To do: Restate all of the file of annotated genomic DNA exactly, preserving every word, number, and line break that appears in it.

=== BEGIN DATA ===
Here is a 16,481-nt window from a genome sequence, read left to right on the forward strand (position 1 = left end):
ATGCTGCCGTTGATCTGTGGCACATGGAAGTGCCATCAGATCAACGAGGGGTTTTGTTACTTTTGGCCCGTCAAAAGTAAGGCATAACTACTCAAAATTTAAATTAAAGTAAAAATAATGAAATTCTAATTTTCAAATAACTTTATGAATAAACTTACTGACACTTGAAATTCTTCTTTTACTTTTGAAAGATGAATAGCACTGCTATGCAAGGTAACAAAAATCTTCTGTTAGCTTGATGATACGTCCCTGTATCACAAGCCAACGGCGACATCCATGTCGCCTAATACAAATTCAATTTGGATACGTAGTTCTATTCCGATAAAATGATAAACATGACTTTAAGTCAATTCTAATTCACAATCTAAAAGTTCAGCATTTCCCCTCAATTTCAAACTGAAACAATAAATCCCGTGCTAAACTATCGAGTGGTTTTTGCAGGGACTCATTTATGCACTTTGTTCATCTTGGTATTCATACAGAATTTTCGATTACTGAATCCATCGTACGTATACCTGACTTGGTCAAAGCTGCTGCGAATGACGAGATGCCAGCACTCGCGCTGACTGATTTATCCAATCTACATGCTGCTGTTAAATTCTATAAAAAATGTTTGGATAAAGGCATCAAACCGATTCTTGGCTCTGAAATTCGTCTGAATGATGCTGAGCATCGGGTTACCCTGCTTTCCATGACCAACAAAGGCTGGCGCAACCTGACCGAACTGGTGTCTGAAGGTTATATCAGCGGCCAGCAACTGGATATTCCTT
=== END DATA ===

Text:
Here is a 16,481-nt window from a genome sequence, read left to right on the forward strand (position 1 = left end):
ATGCTGCCGTTGATCTGTGGCACATGGAAGTGCCATCAGATCAACGAGGGGTTTTGTTACTTTTGGCCCGTCAAAAGTAAGGCATAACTACTCAAAATTTAAATTAAAGTAAAAATAATGAAATTCTAATTTTCAAATAACTTTATGAATAAACTTACTGACACTTGAAATTCTTCTTTTACTTTTGAAAGATGAATAGCACTGCTATGCAAGGTAACAAAAATCTTCTGTTAGCTTGATGATACGTCCCTGTATCACAAGCCAACGGCGACATCCATGTCGCCTAATACAAATTCAATTTGGATACGTAGTTCTATTCCGATAAAATGATAAACATGACTTTAAGTCAATTCTAATTCACAATCTAAAAGTTCAGCATTTCCCCTCAATTTCAAACTGAAACAATAAATCCCGTGCTAAACTATCGAGTGGTTTTTGCAGGGACTCATTTATGCACTTTGTTCATCTTGGTATTCATACAGAATTTTCGATTACTGAATCCATCGTACGTATACCTGACTTGGTCAAAGCTGCTGCGAATGACGAGATGCCAGCACTCGCGCTGACTGATTTATCCAATCTACATGCTGCTGTTAAATTCTATAAAAAATGTTTGGATAAAGGCATCAAACCGATTCTTGGCTCTGAAATTCGTCTGAATGATGCTGAGCATCGGGTTACCCTGCTTTCCATGACCAACAAAGGCTGGCGCAACCTGACCGAACTGGTGTCTGAAGGTTATATCAGCGGCCAGCAACTGGATATTCCTT